I'm with earlybird. I've flown Delta a few times and never had a problem. In my experience they're right in the middle of "average" as far as equipment goes but some of it is older. It all works fine. Many airlines are revamping their cabin interiors and entertainment choices so you might strike lucky.
A cardi or something you can put on or take off easily is a good idea though I never seem to find the aircraft cold. The opposite, in fact, on my last flight, I spent time in the galley sucking on ice cubes and soaking facecloths in icy water to cool down, though that was virgin atlantic.

Please remember if you do take a sandwich or snack on board, and it doesn't get eaten LEAVE IT ON THE PLANE. The US Department of Agriculture really doesn't take kindly to people carrying food into the US, even by accident and they can be very stroppy and awkward about it.

Have a fantastic time in Boston, it's a wonderful city and this rime of year is splendid weather-wise.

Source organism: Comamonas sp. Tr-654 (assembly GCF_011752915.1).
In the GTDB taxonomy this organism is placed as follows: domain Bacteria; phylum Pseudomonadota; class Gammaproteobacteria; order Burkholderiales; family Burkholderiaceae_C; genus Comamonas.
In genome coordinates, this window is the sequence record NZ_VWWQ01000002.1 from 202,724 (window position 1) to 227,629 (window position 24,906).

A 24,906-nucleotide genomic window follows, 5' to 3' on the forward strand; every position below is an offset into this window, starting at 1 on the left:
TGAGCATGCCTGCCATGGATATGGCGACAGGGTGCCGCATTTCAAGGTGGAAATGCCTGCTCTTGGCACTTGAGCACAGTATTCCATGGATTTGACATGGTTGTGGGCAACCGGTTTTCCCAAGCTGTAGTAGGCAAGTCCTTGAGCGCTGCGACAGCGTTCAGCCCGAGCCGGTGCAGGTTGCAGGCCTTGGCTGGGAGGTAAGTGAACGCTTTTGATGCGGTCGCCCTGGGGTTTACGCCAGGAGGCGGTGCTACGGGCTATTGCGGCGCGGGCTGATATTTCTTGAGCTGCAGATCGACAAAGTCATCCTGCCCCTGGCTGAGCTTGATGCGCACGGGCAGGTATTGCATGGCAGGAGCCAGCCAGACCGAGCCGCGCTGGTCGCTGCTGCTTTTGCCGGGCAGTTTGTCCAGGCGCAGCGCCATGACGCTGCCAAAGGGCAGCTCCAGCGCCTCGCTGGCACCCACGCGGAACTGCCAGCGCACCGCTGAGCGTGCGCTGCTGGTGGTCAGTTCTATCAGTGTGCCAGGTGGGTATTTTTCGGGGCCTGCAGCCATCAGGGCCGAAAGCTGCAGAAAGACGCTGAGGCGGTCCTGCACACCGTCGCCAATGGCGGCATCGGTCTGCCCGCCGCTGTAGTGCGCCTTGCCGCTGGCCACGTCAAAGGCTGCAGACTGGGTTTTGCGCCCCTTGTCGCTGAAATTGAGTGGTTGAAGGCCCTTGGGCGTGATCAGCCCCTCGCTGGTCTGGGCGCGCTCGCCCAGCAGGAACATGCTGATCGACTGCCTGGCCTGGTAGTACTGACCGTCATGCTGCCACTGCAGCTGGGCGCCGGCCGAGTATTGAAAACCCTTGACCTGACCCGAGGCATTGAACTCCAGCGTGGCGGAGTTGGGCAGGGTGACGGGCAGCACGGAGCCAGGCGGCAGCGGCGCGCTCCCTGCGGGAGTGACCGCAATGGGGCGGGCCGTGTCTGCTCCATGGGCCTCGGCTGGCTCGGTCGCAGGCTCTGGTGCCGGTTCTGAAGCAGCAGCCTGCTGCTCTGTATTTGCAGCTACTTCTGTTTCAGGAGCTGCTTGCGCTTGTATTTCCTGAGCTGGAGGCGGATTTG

BiddyPop Fri 29-Jul-11 10:07:35

Thank you both Eldon Ave and Earlybird.

Yes, ESTA completed, and passports more than 6 months vailidy left, only thing I forgot was to photocopy DD and my passports (DH's is copied from other travels).

Slip on shoes - I'd forgotten that. I have shorts pjs for DD over there (quite warm) but am bringing one pair of long legs/long sleeves ones, with sleep socks, for the overnight on the way home.

We are staying in a hotel - a swim on arrival is a great idea actually. Must leave swimm gear at the top of the case.

Kids meal is already booked, but we can share ours and a smabo is a good idea (no doubt at least one of the 2 bottomless pits I'll be sitting beside will want it before we land!! smile ).

Knowing that there's at least some kids stuff is helpful - I am torn about bringing dvd player, but may leave it (will have ds and ipod, and plenty of non-tech entertainments).